WORLD DEVELOPMENT MOVEMENT PRESS RELEASE
For immediate release: Thursday 1st December
UK water company to sue one of world's poorest countries
Campaigners today (Thursday 1st December 2005) condemned the UK Water company Biwater for suing Tanzania, one of the poorest countries in the world (1). News of the legal action has just been revealed. Earlier this year the Tanzanian Government kicked Biwater out, just two years into a $102 million ten year water privatisation contract, on the grounds that Biwater had failed to make even half the required investment or improve services in the Tanzania's biggest city Dar es Salaam. (2)
Benedict Southworth, Director of the World Development Movement (WDM) said: "This is an absolute disgrace, Tanzania is one of the poorest countries in the world, and now Tanzanian citizens are being punished for being the victims of a failed policy which they did not want. The privatisation, a condition of debt relief, seriously lacked legitimacy (3). Biwater failed to deliver, with people on the ground reporting that water delivery was getting worse in many areas, with empty taps and Biwater's use of bullying tactics which resulted in mass disconnections. (4)
"Biwater's involvement in the Dar es Salaam contract is insured by the UK Export Credit Guarantee Department (ECGD) so not only could the people of Tanzania but also the UK taxpayer end up footing the bill for this debacle! The UK Government bears a heavy responsibility as UK aid money was used to pay for pro-privatisation pop songs and pop videos in Tanzania, despite the overwhelming evidence exposing water privatisation in the developing world as an abject failure."
As activists in Tanzania mobilise in response to the news, WDM have today sent a letter to Biwater expressing their outrage at the legal action and have launched an online action.
Andrew Mushi from the Tanzania Association of Non-Governmental Organisations, today said: "We are in full support of our government in cancelling the Biwater contract and we think it is very unfair of Biwater to sue our government because the burden of paying for this legal case will fall on the people of Tanzania. We are going to start up a campaign to oppose the privatisation of water supplies in our country and for an end to this legal case against us."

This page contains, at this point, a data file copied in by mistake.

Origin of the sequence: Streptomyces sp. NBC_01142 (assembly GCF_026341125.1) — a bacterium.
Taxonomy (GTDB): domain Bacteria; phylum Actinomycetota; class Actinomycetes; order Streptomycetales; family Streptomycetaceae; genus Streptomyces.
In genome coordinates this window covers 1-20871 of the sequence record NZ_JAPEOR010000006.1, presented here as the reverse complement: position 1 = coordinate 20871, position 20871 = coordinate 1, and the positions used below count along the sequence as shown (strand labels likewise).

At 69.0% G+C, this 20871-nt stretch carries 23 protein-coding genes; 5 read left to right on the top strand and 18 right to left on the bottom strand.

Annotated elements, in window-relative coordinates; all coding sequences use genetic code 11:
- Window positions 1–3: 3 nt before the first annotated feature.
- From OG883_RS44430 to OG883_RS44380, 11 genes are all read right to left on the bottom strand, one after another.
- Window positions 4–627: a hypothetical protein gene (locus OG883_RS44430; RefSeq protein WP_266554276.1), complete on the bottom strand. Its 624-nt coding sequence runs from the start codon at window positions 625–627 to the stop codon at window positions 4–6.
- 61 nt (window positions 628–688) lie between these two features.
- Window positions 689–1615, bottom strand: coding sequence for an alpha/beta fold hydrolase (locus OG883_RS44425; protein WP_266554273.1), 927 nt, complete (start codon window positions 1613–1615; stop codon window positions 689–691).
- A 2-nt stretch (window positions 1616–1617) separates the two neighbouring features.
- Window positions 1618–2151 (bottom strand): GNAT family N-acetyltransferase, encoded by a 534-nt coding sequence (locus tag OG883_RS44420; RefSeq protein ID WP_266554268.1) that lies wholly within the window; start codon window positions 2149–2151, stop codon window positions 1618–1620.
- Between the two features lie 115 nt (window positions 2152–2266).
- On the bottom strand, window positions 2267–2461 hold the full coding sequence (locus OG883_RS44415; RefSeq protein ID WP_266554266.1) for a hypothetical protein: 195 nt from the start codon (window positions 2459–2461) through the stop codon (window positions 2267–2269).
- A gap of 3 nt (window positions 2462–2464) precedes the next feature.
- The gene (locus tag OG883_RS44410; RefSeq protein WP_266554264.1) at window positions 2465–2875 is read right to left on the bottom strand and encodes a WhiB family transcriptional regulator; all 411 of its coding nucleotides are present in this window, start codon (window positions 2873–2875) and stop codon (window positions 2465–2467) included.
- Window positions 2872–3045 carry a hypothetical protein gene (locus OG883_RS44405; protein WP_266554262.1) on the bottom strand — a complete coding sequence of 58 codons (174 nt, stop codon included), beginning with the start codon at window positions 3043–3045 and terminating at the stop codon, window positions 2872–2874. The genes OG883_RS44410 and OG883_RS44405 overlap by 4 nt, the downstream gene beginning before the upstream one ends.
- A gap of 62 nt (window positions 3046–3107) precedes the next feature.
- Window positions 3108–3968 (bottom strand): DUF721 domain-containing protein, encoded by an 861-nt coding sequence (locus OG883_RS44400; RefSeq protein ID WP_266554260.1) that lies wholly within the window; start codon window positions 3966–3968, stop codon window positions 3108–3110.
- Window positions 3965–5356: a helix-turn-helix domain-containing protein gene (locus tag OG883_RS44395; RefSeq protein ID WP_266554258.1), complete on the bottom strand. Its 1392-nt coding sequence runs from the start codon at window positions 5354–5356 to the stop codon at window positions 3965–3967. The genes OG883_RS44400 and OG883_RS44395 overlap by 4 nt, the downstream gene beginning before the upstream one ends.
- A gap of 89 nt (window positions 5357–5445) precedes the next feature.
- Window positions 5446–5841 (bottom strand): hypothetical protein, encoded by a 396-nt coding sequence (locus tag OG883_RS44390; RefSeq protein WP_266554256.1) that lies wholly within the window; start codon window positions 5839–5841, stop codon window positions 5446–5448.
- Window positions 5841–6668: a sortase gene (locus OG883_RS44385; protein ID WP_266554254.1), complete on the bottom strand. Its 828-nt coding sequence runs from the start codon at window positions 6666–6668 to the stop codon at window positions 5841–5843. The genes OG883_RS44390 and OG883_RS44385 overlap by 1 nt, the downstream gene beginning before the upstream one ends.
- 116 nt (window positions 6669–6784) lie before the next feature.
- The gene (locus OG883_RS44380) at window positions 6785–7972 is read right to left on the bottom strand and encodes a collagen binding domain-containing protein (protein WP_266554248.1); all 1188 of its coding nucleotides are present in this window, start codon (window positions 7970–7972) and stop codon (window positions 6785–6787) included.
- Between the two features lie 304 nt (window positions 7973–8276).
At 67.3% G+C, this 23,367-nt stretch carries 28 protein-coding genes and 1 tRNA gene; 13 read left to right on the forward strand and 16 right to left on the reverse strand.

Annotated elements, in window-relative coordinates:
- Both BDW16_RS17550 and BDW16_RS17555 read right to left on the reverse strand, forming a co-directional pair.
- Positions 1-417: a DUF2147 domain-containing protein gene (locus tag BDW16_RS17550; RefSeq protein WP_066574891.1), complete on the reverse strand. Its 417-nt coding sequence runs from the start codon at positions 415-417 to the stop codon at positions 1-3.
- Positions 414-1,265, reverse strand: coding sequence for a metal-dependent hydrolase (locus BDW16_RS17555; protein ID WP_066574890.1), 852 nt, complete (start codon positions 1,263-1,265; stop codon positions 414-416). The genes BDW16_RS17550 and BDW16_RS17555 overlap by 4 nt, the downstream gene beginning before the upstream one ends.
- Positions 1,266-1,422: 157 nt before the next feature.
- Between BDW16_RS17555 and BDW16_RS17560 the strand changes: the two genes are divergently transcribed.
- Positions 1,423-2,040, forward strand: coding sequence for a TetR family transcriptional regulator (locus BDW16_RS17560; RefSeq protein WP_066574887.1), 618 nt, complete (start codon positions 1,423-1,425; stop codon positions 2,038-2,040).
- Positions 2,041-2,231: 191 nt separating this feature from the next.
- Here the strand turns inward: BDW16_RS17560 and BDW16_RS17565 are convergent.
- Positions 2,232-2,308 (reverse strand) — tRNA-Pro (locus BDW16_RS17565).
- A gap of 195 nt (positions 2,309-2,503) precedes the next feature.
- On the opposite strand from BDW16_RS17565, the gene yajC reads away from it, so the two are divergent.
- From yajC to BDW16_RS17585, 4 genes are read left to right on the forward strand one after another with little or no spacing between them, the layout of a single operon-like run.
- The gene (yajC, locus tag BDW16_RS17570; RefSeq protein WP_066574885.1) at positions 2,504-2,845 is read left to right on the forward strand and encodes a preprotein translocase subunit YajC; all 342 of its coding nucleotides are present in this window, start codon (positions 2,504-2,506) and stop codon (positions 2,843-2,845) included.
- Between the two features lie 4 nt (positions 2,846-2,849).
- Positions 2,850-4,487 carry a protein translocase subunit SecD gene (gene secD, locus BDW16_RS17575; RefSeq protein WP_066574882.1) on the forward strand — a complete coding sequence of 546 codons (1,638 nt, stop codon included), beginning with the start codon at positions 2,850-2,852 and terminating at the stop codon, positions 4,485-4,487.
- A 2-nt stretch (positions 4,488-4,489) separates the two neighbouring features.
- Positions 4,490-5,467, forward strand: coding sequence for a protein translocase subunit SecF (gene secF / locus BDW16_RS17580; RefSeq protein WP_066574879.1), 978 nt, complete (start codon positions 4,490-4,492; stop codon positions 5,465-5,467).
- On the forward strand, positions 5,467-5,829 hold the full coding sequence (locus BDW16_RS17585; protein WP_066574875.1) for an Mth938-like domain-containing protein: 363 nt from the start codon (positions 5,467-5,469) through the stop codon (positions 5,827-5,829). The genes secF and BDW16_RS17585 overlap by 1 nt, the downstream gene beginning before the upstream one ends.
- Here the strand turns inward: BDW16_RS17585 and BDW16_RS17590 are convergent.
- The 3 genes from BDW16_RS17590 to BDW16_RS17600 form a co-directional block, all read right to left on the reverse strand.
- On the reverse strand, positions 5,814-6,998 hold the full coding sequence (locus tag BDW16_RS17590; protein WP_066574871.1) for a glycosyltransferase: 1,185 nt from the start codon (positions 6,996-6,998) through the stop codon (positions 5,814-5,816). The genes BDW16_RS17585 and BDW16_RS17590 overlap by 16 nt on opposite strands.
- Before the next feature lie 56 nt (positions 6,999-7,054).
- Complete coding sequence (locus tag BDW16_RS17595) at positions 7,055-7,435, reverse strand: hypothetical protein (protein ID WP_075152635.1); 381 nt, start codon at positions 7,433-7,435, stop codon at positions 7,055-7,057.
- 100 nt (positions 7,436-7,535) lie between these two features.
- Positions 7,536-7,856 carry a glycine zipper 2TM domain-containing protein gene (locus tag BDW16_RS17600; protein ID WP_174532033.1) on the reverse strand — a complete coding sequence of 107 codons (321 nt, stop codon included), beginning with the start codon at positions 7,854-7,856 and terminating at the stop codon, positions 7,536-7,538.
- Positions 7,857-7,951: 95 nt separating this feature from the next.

Contact: Jo Kuper Press Officer 020 7274 7630 / 07939 245 864 - firstname.lastname@example.org
Notes for editors
1. The announcement was found on the website for ICSID - International Centre for Settlement of Investment Disputes: Biwater Gauff (Tanzania) Limited v. United Republic of Tanzania - Water and sewer services concession agreement. Registered November 02, 2005.
2. According to the Government of Tanzania, City Water (the joint venture company involving Biwater) should have invested $8.5 million during the first two years, but as of May 2005, only $4.1 million had been invested. Announcing the decision (Friday 13 May 2005) Water Minister Edward Lowassa said: "The water supply services in Dar es Salaam and in the neighbouring places have deteriorated rather than improving since this firm took over some two years ago.The revocation was made following persistent complaints by city residents over incompetence of the firm."
3. Tanzania is one of the most heavily indebted countries in the world, its external debt stands at $7.5 billion (World Bank). From 1996 to 1999 privatisation of Dar es Salaam's water was a condition of the IMF's Enhanced Structural Adjustment Facility and from 2000 to 2003 it was a condition of an IMF Poverty Reduction and Growth Facility. Continued restructuring and privatisation of public utilities was part of Tanazania's conditions for getting debt relief under the Heavily Indebted Poor Countries initiative.
4. For further details see ActionAid - Tanzania is the 164th poorest country in the world (out of 177). 60 per cent of the population live on less than $2 a day (UNDP Human Development Report 2005). At least 27 per cent (9.8 million people) of Tanzania's population do not have access to safe water. (World Bank) 40 per cent of children under five suffer from diarrhoea as a result of drinking unsafe (Unicef)
5. Biwater's contract was strongly supported by the UK's Department for International Development (DfID) who gave British consultancy Adam Smith International £273,000 of UK taxpayers aid money to produce public relations materials including a pro-privatisation pop song to persuade a sceptical public of the benefits of privatisation.
6. WDM have sent a letter to Larry Magor and launched an online email action
7. There is no mention of the case on Biwater's website. According to ICSID where the case will be heard Biwater's papers were received in August 2005. This contradicts Biwater's statement in a letter to WDM (October 13 2005) that a reference to them suing on the Radio 4 programme, You and Yours (05 September 2005) was "speculation" and that they were "continuing to review our options but no final decisions have been taken as yet."
Campaigns Policy Officer
World Development Movement
25 Beehive Place
London SW9 7QR